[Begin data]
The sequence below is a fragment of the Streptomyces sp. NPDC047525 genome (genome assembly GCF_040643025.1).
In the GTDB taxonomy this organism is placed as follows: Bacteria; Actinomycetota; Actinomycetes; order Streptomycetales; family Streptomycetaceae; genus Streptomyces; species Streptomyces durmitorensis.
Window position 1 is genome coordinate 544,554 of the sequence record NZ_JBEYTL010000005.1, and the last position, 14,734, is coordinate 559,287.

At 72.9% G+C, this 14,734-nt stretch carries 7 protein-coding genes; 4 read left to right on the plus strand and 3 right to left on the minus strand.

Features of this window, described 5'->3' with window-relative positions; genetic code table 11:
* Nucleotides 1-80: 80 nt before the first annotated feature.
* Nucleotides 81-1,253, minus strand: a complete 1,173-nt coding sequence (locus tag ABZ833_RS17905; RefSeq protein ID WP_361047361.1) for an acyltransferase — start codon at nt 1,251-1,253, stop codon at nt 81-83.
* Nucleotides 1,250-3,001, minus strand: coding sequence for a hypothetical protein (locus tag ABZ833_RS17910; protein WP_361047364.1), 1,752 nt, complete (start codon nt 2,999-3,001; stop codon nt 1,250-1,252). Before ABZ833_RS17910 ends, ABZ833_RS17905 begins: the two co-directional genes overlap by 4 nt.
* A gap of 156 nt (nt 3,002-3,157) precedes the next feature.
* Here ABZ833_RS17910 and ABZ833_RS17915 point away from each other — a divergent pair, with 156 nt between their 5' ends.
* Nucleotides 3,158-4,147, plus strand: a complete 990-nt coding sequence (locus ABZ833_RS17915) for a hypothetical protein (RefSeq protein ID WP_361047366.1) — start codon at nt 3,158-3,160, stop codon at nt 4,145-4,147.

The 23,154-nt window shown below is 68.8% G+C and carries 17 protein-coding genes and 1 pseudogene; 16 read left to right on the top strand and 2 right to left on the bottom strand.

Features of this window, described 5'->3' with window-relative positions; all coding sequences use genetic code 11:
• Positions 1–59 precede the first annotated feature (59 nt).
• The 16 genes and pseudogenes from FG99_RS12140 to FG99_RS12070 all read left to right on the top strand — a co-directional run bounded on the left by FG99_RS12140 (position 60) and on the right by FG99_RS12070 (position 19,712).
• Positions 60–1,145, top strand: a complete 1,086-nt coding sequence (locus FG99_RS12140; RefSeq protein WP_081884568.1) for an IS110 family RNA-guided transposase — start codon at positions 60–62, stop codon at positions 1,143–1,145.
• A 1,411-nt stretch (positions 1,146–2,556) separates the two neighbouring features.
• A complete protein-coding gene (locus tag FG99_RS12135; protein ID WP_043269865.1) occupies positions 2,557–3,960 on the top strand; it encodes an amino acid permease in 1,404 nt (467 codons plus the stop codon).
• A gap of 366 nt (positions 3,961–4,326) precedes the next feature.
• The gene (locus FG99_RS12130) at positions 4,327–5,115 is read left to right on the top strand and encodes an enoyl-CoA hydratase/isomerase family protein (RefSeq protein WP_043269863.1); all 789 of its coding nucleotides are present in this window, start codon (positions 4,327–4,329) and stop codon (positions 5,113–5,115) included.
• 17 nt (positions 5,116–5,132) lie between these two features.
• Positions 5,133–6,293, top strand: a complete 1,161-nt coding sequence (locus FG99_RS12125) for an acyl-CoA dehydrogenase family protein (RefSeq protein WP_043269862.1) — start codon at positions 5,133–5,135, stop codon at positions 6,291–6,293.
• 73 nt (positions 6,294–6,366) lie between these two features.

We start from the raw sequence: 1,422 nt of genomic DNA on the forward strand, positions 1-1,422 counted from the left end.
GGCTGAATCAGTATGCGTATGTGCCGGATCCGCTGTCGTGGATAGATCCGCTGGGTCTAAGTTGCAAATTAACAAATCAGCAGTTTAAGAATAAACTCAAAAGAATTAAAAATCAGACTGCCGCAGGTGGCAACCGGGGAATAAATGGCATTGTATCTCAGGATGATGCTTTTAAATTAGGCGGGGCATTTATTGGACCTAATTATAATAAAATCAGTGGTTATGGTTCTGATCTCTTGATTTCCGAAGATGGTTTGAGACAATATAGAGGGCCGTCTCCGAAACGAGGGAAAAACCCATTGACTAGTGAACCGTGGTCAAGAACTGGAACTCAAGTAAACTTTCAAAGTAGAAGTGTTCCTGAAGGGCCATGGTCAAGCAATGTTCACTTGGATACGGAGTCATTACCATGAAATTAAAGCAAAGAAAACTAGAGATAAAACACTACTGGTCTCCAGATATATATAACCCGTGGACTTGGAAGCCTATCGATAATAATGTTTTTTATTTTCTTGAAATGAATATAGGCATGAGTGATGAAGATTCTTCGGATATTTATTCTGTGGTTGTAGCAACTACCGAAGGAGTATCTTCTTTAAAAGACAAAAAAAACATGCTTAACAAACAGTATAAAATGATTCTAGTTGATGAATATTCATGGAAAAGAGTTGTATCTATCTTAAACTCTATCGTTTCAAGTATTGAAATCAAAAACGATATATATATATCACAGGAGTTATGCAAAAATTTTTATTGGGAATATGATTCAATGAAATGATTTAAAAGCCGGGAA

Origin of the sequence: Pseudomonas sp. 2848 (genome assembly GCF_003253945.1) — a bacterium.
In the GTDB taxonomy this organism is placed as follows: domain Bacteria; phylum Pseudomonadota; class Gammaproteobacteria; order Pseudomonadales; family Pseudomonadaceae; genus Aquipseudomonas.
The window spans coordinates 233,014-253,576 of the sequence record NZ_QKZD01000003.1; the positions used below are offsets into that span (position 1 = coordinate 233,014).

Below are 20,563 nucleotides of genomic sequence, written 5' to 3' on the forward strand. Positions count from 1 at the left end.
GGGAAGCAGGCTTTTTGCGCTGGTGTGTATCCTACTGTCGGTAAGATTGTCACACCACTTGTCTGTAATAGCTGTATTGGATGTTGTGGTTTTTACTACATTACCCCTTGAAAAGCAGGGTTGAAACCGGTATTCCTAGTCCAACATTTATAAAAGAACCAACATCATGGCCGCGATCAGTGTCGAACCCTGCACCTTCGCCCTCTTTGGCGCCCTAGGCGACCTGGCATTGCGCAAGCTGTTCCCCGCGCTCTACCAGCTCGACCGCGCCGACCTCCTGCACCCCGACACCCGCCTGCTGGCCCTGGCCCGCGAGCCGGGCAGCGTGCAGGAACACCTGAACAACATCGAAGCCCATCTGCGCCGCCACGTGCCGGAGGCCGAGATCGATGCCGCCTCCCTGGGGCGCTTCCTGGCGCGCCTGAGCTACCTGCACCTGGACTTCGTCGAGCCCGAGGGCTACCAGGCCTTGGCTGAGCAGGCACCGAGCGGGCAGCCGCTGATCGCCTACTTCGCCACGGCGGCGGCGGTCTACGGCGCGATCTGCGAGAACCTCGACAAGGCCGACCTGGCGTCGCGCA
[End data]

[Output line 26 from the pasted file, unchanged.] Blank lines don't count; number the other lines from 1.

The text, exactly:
Origin of the sequence: Pseudomonas sp. 2848 (genome assembly GCF_003253945.1) — a bacterium.